udly??

Experienced and professional animal trainer provide their insights in answering this question :
A. This is natural play behaviour no different to children playing. It’s not possible or fair to teach them to play quieter as they aren’t doing anything wrong. If you don’t like them playing tug of war games in the house only allow them to have the rope toy in the garden.

How to Identify Common Pet Problems ?

Our sources include academic articles, blog posts, and personal essays from experienced pet care professionals :

Ideally, interrupt his play before he gets too excited. Stop the game, put a leash on him, ask him to lie down, and give him something to chew on. Or, if he`s already too excited, walk him on the leash and ask him to do some obedience exercises until he calms down.
Provide exercise. Exercise your new puppy… lots. Burn off as much of his playful energy as possible with walks and outdoor or indoor play so he does not irritate your older dog with demands for play and roughhousing.
YOU are the ultimate leader, not the older dog and you must ensure the puppy does not harass the older dog. Usually a puppy can out play an adult, but this goes both ways. If the puppy walks away because it no longer wants to play the older dog needs to be told GAME OVER.
You need to slowly approach and consistently praise him and be there every time he meets a new dog. Then throw in a neutral toy and encourage them to play. If either dog shows any signs of aggression, pull your dog away and wait until next time. You need to ensure positive, friendly play at all times.
Avoid physical contact with your dog or cat during playtime to discourage dominant behavior. Treats can be a great motivator to stop playful aggression, much like with any other form of training. If your dog starts getting rough, practice a command to get her to calm down. If she obeys, give her a treat.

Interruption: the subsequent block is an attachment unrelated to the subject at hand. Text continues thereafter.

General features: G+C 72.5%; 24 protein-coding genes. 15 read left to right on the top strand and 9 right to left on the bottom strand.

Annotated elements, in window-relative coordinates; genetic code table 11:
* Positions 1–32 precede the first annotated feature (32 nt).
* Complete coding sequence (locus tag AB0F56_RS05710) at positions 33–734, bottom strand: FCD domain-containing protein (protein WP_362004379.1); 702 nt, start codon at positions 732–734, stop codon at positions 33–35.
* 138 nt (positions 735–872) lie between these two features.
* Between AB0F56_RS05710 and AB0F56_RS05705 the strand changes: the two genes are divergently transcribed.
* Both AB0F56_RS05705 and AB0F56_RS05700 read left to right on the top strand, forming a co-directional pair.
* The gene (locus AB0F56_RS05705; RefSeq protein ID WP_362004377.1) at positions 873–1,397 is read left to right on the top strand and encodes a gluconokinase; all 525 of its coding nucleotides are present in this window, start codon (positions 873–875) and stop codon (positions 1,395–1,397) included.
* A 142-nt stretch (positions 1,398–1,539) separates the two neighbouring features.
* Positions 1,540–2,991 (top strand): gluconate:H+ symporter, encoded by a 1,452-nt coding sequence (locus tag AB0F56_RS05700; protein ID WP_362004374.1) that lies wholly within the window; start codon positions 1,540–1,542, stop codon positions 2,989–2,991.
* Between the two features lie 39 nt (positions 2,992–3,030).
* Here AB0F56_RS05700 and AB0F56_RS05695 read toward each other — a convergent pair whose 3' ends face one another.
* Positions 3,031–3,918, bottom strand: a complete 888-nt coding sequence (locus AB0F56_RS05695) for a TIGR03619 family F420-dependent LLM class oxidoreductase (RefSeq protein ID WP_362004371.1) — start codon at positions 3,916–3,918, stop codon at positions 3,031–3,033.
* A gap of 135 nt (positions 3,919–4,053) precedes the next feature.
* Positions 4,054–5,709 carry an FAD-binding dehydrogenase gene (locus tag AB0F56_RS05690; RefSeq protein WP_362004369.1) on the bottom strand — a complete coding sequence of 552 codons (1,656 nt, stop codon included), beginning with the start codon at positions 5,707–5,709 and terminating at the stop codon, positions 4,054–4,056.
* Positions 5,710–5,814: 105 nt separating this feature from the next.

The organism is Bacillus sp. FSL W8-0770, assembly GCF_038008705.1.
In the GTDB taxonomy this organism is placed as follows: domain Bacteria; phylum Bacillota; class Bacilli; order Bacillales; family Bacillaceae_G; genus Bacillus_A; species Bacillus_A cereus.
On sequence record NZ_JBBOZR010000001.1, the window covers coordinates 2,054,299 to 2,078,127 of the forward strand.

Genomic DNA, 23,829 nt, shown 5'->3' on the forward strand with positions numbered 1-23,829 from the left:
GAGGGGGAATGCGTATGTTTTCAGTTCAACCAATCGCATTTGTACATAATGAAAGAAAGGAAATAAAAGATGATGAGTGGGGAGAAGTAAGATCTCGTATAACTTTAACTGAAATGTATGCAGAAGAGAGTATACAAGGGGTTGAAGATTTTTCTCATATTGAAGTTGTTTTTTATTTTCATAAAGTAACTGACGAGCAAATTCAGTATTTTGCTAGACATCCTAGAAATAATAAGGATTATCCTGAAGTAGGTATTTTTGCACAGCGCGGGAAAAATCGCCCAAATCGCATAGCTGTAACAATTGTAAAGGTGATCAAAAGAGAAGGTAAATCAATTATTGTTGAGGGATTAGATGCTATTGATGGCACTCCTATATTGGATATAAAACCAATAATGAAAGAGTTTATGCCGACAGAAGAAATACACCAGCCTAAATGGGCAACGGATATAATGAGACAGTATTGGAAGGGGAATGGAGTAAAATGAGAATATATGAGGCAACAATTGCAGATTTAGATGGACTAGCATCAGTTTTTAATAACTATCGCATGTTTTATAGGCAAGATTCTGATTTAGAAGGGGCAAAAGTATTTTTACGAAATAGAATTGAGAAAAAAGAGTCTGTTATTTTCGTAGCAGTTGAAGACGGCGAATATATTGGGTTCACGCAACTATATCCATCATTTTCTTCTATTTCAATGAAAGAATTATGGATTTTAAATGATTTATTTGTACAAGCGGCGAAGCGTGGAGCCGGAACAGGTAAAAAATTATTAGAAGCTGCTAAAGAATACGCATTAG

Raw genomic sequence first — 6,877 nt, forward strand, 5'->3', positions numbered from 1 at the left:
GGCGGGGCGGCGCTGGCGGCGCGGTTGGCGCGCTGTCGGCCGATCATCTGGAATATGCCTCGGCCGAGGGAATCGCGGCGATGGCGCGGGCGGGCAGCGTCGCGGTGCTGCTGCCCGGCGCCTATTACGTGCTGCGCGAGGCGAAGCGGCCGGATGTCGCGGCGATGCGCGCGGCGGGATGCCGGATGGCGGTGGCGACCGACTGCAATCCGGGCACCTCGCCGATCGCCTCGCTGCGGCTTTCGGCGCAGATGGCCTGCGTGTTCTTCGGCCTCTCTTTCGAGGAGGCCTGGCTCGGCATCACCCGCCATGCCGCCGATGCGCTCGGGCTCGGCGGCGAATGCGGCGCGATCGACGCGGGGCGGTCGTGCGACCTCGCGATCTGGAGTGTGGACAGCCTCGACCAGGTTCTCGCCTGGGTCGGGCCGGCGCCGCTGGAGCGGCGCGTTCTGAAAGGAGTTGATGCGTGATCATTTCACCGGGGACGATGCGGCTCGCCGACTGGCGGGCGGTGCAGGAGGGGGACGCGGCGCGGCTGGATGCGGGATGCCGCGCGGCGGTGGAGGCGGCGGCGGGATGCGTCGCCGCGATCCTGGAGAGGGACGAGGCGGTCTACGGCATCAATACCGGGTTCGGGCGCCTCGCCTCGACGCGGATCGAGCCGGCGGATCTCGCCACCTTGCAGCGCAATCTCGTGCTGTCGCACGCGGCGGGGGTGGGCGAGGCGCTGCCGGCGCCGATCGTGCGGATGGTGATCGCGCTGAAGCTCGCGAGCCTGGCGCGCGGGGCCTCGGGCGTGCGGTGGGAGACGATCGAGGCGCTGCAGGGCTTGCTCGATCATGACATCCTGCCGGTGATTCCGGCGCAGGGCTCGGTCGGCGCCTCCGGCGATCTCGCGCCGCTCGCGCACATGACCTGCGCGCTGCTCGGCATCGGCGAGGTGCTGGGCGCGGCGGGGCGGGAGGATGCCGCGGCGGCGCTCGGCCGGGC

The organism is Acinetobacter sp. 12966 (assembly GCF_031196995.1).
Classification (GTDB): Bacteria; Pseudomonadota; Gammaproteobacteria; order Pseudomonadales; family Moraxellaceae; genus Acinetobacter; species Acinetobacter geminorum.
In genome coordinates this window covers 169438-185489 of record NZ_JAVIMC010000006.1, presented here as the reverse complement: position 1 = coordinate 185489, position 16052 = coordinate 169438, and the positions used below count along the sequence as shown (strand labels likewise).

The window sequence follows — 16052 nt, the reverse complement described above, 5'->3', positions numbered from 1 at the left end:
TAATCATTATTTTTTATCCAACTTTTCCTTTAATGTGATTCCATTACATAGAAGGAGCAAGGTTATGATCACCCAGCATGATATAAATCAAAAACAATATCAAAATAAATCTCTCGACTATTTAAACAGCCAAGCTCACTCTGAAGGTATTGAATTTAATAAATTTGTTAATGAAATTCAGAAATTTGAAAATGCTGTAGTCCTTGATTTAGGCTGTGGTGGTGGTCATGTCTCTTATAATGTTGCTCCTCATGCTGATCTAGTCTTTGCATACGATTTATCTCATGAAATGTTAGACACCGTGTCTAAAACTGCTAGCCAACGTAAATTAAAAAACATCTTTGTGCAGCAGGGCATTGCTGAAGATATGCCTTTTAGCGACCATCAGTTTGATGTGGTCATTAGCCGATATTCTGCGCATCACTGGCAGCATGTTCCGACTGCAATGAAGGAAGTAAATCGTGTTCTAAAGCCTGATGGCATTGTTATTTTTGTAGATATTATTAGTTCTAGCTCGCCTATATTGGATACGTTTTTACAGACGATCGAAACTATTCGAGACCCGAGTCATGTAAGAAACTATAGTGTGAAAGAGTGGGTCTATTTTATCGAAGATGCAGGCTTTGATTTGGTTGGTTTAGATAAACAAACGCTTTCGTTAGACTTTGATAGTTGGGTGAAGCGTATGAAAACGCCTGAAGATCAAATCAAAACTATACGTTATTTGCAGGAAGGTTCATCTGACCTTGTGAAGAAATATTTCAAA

Bottom Line: When your dog growls at you I recommend that you listen to what your dog is saying. Immediately stop doing whatever it is that you`re doing and move away.
Teach the Younger Dog Respect

The poor old dog! Let your old dog growl and teach the young dog as long as it doesn`t get out of hand. If the young dog is rude and the old dog growls, barks, chases the young dog, and pins him to the ground, that`s fine. Let him teach the young dog some rules.

Pet and give positive reinforcement (treats, praise) when your older dog is calm. Move the puppy closer as the older dog can handle it without becoming stressed. Keep giving high-value treats to the older dog so that he`s associated great things with the puppy.
And, here are some signs that the play has become too rough:

Snapping and/or snarling. Showing teeth in a wide “smile” Lunging suddenly at the other dog.

While many dogs will welcome a new puppy with open paws, others may growl, snap and try to get away from the puppy from the onset. However, it is very rare for an adult dog to hurt a puppy.